Houston leaders hope $44 million program will solve alarming rise in crime

Brooke Taylor Image
Thursday, February 3, 2022
Mayor Turner announces $44M 'One Safe Houston' crime initiative
The initiative includes an aim at bail bond companies, who the mayor said have been taking substantially less than the 10% required to post bond.

HOUSTON, Texas (KTRK) -- Houston officials, including Mayor Sylvester Turner and police Chief Troy Finner, believe the new $44 million program "One Safe Houston" is the answer to solving the alarming rise in crime in the city.

"Since the beginning of the year, our city has felt anything but safe," Mayor Turner said.

But, this is not the first time city leaders have sounded the alarm on crime.

"I'm not going to let thugs tear down our city," Finner said during a press conference in 2021, after an off-duty New Orleans officer was killed while having dinner in the Galleria area.

SEE ALSO: 2 Houston men arrested nearly a week after New Orleans Det. Everett Briscoe shot to death

While Finner said the overall crime rate has dropped, that does not include homicides. In 2021, the Houston Police Department reported 473 homicides, which is an 18% increase from 2020. In 2022, there have already been 40 homicides, according to police.

The new program will allocate $5.7 million towards putting more boots on the ground and focusing on hot spots where violence is occurring. There will be 125 officers working overtime every day.

The reason why officers will be working overtime is because the department simply does not have enough officers. Though, Turner said a cadet class is graduating on March 3 and the program will add another five cadet classes.

According to HPD's monthly operations, in 2016, the same year Turner came into office, there were 5,166 officers. In 2021, as the homicide rate continued to grow, the number of officers stayed roughly the same at 5,168.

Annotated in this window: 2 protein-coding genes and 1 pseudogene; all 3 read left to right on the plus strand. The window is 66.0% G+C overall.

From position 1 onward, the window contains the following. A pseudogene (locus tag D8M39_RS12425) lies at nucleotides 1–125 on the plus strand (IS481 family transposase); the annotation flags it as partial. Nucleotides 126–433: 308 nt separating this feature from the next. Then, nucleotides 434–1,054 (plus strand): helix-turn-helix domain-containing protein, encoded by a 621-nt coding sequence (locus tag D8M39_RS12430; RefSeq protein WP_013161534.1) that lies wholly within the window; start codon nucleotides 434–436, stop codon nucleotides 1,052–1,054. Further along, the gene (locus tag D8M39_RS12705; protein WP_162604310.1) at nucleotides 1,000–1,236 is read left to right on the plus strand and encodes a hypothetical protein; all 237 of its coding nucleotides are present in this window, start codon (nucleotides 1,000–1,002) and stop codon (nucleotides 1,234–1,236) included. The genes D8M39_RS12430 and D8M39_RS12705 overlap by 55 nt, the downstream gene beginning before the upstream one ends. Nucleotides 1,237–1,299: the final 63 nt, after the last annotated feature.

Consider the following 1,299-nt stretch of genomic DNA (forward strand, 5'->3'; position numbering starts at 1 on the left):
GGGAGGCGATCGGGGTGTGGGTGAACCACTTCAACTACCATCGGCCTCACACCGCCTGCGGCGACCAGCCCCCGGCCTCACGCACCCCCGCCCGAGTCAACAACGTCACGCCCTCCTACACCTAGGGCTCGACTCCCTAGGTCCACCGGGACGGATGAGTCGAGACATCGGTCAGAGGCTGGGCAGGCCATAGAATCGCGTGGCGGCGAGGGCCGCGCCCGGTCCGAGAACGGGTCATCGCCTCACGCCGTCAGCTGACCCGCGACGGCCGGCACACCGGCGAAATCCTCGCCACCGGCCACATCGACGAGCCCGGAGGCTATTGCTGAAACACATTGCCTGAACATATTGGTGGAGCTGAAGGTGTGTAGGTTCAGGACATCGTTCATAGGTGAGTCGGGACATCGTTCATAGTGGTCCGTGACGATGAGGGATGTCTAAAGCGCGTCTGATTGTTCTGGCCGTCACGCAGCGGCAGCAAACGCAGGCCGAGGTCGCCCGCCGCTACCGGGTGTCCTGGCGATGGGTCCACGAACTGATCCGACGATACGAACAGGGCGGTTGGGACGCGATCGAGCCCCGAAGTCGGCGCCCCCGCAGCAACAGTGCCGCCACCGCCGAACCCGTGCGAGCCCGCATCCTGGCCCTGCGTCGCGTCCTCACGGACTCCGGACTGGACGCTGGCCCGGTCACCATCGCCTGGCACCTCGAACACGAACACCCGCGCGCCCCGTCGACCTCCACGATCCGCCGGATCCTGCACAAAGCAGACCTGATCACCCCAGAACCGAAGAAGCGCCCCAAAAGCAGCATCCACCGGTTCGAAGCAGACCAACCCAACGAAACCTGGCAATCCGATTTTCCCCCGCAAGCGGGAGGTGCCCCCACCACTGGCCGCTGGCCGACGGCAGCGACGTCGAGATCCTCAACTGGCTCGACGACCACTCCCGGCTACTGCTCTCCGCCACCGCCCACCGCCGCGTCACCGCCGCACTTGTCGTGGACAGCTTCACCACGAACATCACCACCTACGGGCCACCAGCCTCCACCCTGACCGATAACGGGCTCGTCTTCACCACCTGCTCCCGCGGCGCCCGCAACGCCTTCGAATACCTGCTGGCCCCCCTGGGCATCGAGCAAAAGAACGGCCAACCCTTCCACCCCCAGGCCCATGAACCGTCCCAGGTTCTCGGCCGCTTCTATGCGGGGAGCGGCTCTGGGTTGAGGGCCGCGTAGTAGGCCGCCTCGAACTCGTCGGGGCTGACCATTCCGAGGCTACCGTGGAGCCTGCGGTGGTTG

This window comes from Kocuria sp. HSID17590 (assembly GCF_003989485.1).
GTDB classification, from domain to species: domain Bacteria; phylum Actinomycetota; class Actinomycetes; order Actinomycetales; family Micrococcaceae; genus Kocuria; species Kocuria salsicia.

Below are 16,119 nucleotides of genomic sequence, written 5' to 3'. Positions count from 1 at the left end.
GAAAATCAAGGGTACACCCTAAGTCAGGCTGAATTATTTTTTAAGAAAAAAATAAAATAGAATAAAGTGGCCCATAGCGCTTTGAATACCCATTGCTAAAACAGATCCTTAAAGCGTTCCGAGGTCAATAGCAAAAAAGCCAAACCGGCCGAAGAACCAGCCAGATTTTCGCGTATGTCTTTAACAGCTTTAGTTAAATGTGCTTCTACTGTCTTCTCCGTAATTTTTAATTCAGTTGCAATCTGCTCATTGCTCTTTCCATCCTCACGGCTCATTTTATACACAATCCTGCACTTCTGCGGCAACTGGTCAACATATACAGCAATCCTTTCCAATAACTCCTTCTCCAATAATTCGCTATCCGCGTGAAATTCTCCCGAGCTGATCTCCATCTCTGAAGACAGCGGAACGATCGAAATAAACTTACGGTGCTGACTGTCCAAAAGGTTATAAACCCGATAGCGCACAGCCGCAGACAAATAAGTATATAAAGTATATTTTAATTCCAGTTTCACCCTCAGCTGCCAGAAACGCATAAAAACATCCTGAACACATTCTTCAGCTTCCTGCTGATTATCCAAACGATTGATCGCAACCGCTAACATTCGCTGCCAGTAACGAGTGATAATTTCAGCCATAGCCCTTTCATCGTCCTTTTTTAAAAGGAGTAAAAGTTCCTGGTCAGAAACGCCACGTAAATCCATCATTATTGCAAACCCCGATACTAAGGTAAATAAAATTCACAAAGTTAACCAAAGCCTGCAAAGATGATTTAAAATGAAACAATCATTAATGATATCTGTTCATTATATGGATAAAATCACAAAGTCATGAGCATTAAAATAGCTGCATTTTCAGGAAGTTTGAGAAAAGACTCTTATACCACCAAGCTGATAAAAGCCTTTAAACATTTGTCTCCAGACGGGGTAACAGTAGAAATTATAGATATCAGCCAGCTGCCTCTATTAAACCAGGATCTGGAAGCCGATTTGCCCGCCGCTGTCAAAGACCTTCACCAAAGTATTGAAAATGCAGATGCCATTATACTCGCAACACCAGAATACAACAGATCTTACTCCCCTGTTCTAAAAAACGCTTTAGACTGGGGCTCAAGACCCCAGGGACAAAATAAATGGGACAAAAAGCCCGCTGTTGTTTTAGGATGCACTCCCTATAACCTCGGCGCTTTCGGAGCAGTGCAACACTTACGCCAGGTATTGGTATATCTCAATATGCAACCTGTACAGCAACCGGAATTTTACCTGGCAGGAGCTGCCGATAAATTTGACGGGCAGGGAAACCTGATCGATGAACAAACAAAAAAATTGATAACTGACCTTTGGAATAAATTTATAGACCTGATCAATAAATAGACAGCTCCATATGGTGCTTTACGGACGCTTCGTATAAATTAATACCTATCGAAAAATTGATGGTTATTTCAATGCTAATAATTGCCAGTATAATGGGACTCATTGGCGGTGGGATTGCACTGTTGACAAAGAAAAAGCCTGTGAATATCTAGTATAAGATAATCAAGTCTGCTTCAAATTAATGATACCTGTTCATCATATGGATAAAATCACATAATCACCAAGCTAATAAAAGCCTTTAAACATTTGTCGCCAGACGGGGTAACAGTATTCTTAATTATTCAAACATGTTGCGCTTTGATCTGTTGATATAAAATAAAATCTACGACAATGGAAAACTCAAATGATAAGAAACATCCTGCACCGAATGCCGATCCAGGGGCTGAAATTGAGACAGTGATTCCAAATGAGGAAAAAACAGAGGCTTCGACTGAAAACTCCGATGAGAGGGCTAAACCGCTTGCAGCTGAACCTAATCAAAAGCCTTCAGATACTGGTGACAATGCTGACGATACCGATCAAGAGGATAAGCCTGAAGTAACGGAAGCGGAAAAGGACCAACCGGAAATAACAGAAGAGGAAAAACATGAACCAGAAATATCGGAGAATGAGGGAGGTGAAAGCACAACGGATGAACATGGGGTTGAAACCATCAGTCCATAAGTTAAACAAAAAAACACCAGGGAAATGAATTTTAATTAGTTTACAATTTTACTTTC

ABC13 asked Turner for an explanation during his press conference, and he contributed it to officers retiring as each year goes by.

"When I came into office in January of 2016, do you know how many officers were eligible to retire? 1,900 out of 5,100 were eligible to retire six years ago. Many of those officers are retiring," Turner said.

ABC13 Investigates recently revealed how this is impacting response times. In almost every category, it's taking officers longer to respond to calls.

However, both the chief and mayor stressed that no amount of money, technology, or added officers, will reduce crime if the criminal court backlog continues.

"Harris County has the greatest number of backlog court cases than any other city and probably any other in the country, with more than 100,000 cases," Turner said. "It's imperative all criminal justice stakeholders design a plan to clear the court backlog, especially offenders charged with violent crimes and pose the greatest risk of crime in our community."

The Houston Forensic Science Center will receive $1.5 million to help the turnaround time for providing evidence for these cases to be handled.

The city will work with the district attorney's office to come up with the 200 most violent offenders awaiting trial to present to the judges and the courts. Finner said it's not to say they don't deserve a fair trial, but to get those accused of violent crimes, inside the courtroom sooner.

"Ultimately, what is needed is more courts, more judges, and more staffing," Turner said. "But the backlog in Harris County is too much and we will always be running against the grain."

Turner also said too many bail bond companies are requiring substantially less than the customary 10% required to post bond. The city legal department has been instructed by the mayor to draft an ordinance for the Houston City Council, requiring bail bond companies to charge a premium, which is equal to at least 10% of the amount of the bail bond set by the court.

Turner also called upon the Harris County Bail Bond Board to adopt that standard for the entire county.

"The criminal justice system does not operate effectively or efficiently in the interest of victims when any part of the system is not functioning as designed," Turner said.

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